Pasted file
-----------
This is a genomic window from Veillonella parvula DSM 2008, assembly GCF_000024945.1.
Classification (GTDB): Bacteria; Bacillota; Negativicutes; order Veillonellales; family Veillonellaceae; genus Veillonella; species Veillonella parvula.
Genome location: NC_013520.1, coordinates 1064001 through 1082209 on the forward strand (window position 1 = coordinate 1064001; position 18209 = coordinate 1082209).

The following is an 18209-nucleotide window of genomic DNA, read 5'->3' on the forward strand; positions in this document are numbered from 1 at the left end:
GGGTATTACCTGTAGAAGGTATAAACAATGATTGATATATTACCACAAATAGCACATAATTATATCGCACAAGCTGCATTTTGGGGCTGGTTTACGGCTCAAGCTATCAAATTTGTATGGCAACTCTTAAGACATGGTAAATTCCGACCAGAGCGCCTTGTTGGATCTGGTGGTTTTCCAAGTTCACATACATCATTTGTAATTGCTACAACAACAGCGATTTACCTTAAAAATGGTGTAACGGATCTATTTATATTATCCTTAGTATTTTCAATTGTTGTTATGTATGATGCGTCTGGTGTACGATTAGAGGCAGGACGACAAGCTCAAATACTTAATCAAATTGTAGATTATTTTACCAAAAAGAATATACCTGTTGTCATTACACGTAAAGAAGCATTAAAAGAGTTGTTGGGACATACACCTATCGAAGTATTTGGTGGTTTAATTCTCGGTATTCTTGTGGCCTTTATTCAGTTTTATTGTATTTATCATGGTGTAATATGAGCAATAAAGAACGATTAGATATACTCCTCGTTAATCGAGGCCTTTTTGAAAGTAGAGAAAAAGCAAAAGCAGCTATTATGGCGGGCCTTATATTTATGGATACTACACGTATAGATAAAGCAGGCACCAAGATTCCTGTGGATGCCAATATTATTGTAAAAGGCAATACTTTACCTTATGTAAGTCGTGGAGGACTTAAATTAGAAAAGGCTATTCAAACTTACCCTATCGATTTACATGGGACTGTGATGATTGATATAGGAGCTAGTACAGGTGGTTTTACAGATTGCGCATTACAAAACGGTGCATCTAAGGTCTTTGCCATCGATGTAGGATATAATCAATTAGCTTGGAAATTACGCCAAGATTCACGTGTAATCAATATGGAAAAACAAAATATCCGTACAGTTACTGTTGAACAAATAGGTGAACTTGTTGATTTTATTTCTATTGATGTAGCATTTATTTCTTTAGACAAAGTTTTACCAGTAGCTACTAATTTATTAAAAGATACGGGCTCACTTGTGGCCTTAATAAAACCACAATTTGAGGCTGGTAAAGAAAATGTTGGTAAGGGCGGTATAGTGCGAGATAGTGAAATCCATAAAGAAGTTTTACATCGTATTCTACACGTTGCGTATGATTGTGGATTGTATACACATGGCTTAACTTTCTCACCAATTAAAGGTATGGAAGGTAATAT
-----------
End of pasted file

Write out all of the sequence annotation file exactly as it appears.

This is a genomic window from Veillonella parvula DSM 2008, assembly GCF_000024945.1.
Classification (GTDB): Bacteria; Bacillota; Negativicutes; order Veillonellales; family Veillonellaceae; genus Veillonella; species Veillonella parvula.
Genome location: NC_013520.1, coordinates 1064001 through 1082209 on the forward strand (window position 1 = coordinate 1064001; position 18209 = coordinate 1082209).

The following is an 18209-nucleotide window of genomic DNA, read 5'->3' on the forward strand; positions in this document are numbered from 1 at the left end:
GGGTATTACCTGTAGAAGGTATAAACAATGATTGATATATTACCACAAATAGCACATAATTATATCGCACAAGCTGCATTTTGGGGCTGGTTTACGGCTCAAGCTATCAAATTTGTATGGCAACTCTTAAGACATGGTAAATTCCGACCAGAGCGCCTTGTTGGATCTGGTGGTTTTCCAAGTTCACATACATCATTTGTAATTGCTACAACAACAGCGATTTACCTTAAAAATGGTGTAACGGATCTATTTATATTATCCTTAGTATTTTCAATTGTTGTTATGTATGATGCGTCTGGTGTACGATTAGAGGCAGGACGACAAGCTCAAATACTTAATCAAATTGTAGATTATTTTACCAAAAAGAATATACCTGTTGTCATTACACGTAAAGAAGCATTAAAAGAGTTGTTGGGACATACACCTATCGAAGTATTTGGTGGTTTAATTCTCGGTATTCTTGTGGCCTTTATTCAGTTTTATTGTATTTATCATGGTGTAATATGAGCAATAAAGAACGATTAGATATACTCCTCGTTAATCGAGGCCTTTTTGAAAGTAGAGAAAAAGCAAAAGCAGCTATTATGGCGGGCCTTATATTTATGGATACTACACGTATAGATAAAGCAGGCACCAAGATTCCTGTGGATGCCAATATTATTGTAAAAGGCAATACTTTACCTTATGTAAGTCGTGGAGGACTTAAATTAGAAAAGGCTATTCAAACTTACCCTATCGATTTACATGGGACTGTGATGATTGATATAGGAGCTAGTACAGGTGGTTTTACAGATTGCGCATTACAAAACGGTGCATCTAAGGTCTTTGCCATCGATGTAGGATATAATCAATTAGCTTGGAAATTACGCCAAGATTCACGTGTAATCAATATGGAAAAACAAAATATCCGTACAGTTACTGTTGAACAAATAGGTGAACTTGTTGATTTTATTTCTATTGATGTAGCATTTATTTCTTTAGACAAAGTTTTACCAGTAGCTACTAATTTATTAAAAGATACGGGCTCACTTGTGGCCTTAATAAAACCACAATTTGAGGCTGGTAAAGAAAATGTTGGTAAGGGCGGTATAGTGCGAGATAGTGAAATCCATAAAGAAGTTTTACATCGTATTCTACACGTTGCGTATGATTGTGGATTGTATACACATGGCTTAACTTTCTCACCAATTAAAGGTATGGAAGGTAATAT